The biggest offseason to date in the young career of Bears QB Mitch Trubisky began with rehabilitation following surgery to repair the partially torn labrum in his left (non-throwing) shoulder, ESPN’s Jeff Dickerson reported Wednesday.
Bears GM Ryan Pace left open the possibility at his season-ending news conference of Trubisky requiring surgery for the injury he suffered vs. the Minnesota Vikings on Sept. 29 when the quarterback attempted to escape the pocket but was quickly collapsed on by star DE Danielle Hunter.
Trubisky, whose play declined precipitously this season following a 24-passing TD, 12-INT, 95.8-rated 2018 in his debut campaign in Matt Nagy’s offense, missed only one start with the injury, which he suffered on the Bears’ first possession of the Week 4 win over the rival Vikings. Coincidentally, Trubisky injured his right shoulder two seasons ago vs. the Vikings on a late hit by Pro Bowl S Harrison Smith and missed the following two games.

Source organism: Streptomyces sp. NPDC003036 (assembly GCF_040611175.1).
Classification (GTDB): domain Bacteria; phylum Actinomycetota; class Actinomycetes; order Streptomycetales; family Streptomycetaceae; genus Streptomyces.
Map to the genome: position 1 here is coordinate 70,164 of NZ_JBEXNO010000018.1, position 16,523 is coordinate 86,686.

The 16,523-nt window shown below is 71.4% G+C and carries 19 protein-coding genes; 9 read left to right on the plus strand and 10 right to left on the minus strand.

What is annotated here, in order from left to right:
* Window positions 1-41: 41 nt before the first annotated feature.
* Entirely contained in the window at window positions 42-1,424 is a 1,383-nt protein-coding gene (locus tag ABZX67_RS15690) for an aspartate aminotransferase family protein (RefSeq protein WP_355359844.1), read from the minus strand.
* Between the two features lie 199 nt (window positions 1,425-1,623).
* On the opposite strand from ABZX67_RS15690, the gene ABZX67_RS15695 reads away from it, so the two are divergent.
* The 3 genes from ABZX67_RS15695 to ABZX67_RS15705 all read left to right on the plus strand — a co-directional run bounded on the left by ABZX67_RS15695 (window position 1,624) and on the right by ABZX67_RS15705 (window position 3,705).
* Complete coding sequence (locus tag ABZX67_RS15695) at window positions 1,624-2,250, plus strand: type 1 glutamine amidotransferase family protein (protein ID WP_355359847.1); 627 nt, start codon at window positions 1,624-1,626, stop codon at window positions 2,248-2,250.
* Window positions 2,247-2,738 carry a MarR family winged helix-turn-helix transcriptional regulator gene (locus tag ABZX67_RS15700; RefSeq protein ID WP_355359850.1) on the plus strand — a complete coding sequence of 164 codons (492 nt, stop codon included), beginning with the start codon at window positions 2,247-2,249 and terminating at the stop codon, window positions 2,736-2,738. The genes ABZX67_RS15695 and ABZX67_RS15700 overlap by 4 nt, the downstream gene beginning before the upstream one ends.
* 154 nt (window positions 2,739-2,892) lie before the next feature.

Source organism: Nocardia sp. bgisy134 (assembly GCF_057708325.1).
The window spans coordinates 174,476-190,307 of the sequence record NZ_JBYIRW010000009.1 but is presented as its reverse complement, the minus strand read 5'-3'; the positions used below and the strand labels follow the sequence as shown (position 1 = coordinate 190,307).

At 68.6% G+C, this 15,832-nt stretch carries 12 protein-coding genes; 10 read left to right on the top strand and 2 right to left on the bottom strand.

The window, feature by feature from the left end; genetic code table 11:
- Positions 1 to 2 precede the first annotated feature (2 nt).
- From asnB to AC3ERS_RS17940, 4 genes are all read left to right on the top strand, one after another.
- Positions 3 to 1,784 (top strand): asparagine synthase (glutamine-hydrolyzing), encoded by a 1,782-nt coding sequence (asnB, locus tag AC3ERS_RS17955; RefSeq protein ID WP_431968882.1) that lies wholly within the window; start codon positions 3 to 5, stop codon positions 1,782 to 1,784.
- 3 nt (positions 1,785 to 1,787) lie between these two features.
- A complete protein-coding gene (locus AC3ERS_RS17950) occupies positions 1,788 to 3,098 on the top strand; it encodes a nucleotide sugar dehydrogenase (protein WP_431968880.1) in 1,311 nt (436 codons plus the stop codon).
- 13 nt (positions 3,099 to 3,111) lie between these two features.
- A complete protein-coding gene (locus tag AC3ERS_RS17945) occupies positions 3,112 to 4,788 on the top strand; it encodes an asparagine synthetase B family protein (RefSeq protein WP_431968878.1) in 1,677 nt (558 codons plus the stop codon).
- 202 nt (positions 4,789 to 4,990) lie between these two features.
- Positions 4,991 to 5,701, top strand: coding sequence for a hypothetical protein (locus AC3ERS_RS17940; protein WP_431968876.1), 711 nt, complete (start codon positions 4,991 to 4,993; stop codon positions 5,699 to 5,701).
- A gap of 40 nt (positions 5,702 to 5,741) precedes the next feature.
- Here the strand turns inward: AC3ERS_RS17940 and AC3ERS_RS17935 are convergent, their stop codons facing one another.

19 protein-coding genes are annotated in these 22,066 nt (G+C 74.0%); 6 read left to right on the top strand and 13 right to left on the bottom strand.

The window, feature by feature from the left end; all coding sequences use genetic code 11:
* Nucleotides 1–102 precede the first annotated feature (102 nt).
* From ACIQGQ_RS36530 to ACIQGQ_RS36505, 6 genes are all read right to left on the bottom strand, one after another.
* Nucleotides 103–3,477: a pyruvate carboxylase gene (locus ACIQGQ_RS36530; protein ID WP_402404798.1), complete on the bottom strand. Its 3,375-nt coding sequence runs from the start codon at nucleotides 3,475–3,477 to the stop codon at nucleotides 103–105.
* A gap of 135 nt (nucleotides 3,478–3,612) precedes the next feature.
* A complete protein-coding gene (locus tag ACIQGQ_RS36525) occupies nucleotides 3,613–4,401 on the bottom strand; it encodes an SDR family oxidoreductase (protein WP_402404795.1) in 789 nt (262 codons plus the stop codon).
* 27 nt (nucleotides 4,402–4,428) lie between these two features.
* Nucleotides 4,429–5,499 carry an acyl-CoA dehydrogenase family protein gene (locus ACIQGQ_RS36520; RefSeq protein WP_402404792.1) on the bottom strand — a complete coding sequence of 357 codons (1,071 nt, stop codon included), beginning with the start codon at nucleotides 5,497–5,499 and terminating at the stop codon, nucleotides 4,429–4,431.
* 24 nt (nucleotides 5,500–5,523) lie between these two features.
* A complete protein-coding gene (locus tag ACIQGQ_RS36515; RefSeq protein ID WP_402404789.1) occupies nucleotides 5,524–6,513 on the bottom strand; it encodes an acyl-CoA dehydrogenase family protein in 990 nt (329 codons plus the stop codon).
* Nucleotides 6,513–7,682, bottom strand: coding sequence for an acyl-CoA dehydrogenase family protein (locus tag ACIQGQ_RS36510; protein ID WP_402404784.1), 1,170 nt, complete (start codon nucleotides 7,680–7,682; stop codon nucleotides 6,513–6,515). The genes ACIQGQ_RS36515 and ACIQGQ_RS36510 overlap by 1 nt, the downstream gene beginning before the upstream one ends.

The average recovery period for Trubisky’s procedure, which is considered minor, as noted by ESPN, is a couple months. That’s good news because although Pace indicated on Dec. 31 that the Bears expect Trubisky to be their starter next season, he’ll face competition likely from at least two newcomers to the QB corps and undoubtedly will be on a short leash.
The Bears must decide in early May whether to exercise their fifth-year option for 2021 on Trubisky, whom Pace infamously traded up to draft with the second overall pick three years ago, when reigning MVP Patrick Mahomes and Pro Bowler Deshaun Watson remained on the board.
This article originally ran on profootballweekly.com.